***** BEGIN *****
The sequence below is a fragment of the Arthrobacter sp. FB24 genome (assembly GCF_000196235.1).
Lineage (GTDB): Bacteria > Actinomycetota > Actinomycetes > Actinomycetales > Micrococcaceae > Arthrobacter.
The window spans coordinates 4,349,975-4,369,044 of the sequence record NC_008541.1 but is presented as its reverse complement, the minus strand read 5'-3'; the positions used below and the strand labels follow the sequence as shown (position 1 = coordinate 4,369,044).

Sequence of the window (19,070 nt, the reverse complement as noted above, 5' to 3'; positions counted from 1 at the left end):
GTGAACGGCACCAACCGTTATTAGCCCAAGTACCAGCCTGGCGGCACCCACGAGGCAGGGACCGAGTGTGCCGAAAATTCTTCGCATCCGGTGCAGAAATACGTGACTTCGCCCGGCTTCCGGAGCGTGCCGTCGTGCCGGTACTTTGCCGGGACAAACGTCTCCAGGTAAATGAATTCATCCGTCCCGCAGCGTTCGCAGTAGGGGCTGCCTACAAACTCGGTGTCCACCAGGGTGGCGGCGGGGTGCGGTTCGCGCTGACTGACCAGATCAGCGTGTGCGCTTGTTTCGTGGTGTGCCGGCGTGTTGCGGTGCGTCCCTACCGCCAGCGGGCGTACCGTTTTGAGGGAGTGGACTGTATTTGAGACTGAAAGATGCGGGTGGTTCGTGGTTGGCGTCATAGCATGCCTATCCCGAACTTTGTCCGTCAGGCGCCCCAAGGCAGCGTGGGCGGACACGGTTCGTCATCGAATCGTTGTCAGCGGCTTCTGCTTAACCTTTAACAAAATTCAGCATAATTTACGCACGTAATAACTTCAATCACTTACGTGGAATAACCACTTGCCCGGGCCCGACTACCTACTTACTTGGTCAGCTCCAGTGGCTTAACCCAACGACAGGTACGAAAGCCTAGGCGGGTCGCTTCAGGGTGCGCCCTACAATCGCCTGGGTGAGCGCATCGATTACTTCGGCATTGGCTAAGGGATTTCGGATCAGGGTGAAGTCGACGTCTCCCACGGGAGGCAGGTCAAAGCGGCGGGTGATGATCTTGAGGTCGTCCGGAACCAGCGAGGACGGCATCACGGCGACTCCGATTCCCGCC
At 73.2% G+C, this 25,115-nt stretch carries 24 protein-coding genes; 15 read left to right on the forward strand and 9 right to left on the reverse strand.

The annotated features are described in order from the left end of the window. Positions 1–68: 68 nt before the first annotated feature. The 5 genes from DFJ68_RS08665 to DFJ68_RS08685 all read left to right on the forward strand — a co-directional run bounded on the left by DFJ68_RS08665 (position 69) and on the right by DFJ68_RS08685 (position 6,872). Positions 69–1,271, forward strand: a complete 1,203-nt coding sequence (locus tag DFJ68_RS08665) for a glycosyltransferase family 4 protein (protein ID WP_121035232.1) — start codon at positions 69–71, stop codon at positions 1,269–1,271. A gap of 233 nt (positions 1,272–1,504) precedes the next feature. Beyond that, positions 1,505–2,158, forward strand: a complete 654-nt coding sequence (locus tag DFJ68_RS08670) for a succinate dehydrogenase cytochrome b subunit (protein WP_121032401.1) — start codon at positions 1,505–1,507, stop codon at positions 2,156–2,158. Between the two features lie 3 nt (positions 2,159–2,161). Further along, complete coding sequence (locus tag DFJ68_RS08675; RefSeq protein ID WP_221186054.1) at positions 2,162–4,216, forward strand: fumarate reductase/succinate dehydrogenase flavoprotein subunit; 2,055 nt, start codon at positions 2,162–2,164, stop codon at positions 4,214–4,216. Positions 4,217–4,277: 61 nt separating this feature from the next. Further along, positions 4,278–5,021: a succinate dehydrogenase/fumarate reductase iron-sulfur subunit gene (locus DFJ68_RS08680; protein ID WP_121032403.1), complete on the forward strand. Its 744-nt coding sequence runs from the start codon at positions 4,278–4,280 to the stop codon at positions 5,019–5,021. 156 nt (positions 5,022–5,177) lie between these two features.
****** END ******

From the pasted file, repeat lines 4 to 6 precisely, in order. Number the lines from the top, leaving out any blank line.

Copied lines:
Sequence of the window (19,070 nt, the reverse complement as noted above, 5' to 3'; positions counted from 1 at the left end):
GTGAACGGCACCAACCGTTATTAGCCCAAGTACCAGCCTGGCGGCACCCACGAGGCAGGGACCGAGTGTGCCGAAAATTCTTCGCATCCGGTGCAGAAATACGTGACTTCGCCCGGCTTCCGGAGCGTGCCGTCGTGCCGGTACTTTGCCGGGACAAACGTCTCCAGGTAAATGAATTCATCCGTCCCGCAGCGTTCGCAGTAGGGGCTGCCTACAAACTCGGTGTCCACCAGGGTGGCGGCGGGGTGCGGTTCGCGCTGACTGACCAGATCAGCGTGTGCGCTTGTTTCGTGGTGTGCCGGCGTGTTGCGGTGCGTCCCTACCGCCAGCGGGCGTACCGTTTTGAGGGAGTGGACTGTATTTGAGACTGAAAGATGCGGGTGGTTCGTGGTTGGCGTCATAGCATGCCTATCCCGAACTTTGTCCGTCAGGCGCCCCAAGGCAGCGTGGGCGGACACGGTTCGTCATCGAATCGTTGTCAGCGGCTTCTGCTTAACCTTTAACAAAATTCAGCATAATTTACGCACGTAATAACTTCAATCACTTACGTGGAATAACCACTTGCCCGGGCCCGACTACCTACTTACTTGGTCAGCTCCAGTGGCTTAACCCAACGACAGGTACGAAAGCCTAGGCGGGTCGCTTCAGGGTGCGCCCTACAATCGCCTGGGTGAGCGCATCGATTACTTCGGCATTGGCTAAGGGATTTCGGATCAGGGTGAAGTCGACGTCTCCCACGGGAGGCAGGTCAAAGCGGCGGGTGATGATCTTGAGGTCGTCCGGAACCAGCGAGGACGGCATCACGGCGACTCCGATTCCCGCC
At 73.2% G+C, this 25,115-nt stretch carries 24 protein-coding genes; 15 read left to right on the forward strand and 9 right to left on the reverse strand.